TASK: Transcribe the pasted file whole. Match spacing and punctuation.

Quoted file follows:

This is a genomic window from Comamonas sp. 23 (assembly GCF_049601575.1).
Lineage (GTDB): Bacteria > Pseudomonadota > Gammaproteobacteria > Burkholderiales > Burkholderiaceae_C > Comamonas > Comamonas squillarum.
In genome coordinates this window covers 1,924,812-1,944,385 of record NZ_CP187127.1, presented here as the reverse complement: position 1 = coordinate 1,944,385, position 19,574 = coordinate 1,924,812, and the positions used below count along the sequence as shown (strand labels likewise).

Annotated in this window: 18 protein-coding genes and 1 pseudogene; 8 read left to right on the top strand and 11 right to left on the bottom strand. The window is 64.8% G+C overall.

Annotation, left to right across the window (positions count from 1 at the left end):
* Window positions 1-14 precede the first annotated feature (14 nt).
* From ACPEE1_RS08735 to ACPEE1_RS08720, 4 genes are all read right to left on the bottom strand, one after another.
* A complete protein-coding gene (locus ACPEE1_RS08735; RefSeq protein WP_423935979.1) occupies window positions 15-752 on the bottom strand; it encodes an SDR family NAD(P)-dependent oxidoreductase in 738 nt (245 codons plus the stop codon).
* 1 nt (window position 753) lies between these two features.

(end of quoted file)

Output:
This is a genomic window from Comamonas sp. 23 (assembly GCF_049601575.1).
Lineage (GTDB): Bacteria > Pseudomonadota > Gammaproteobacteria > Burkholderiales > Burkholderiaceae_C > Comamonas > Comamonas squillarum.
In genome coordinates this window covers 1,924,812-1,944,385 of record NZ_CP187127.1, presented here as the reverse complement: position 1 = coordinate 1,944,385, position 19,574 = coordinate 1,924,812, and the positions used below count along the sequence as shown (strand labels likewise).

Annotated in this window: 18 protein-coding genes and 1 pseudogene; 8 read left to right on the top strand and 11 right to left on the bottom strand. The window is 64.8% G+C overall.

Annotation, left to right across the window (positions count from 1 at the left end):
* Window positions 1-14 precede the first annotated feature (14 nt).
* From ACPEE1_RS08735 to ACPEE1_RS08720, 4 genes are all read right to left on the bottom strand, one after another.
* A complete protein-coding gene (locus ACPEE1_RS08735; RefSeq protein WP_423935979.1) occupies window positions 15-752 on the bottom strand; it encodes an SDR family NAD(P)-dependent oxidoreductase in 738 nt (245 codons plus the stop codon).
* 1 nt (window position 753) lies between these two features.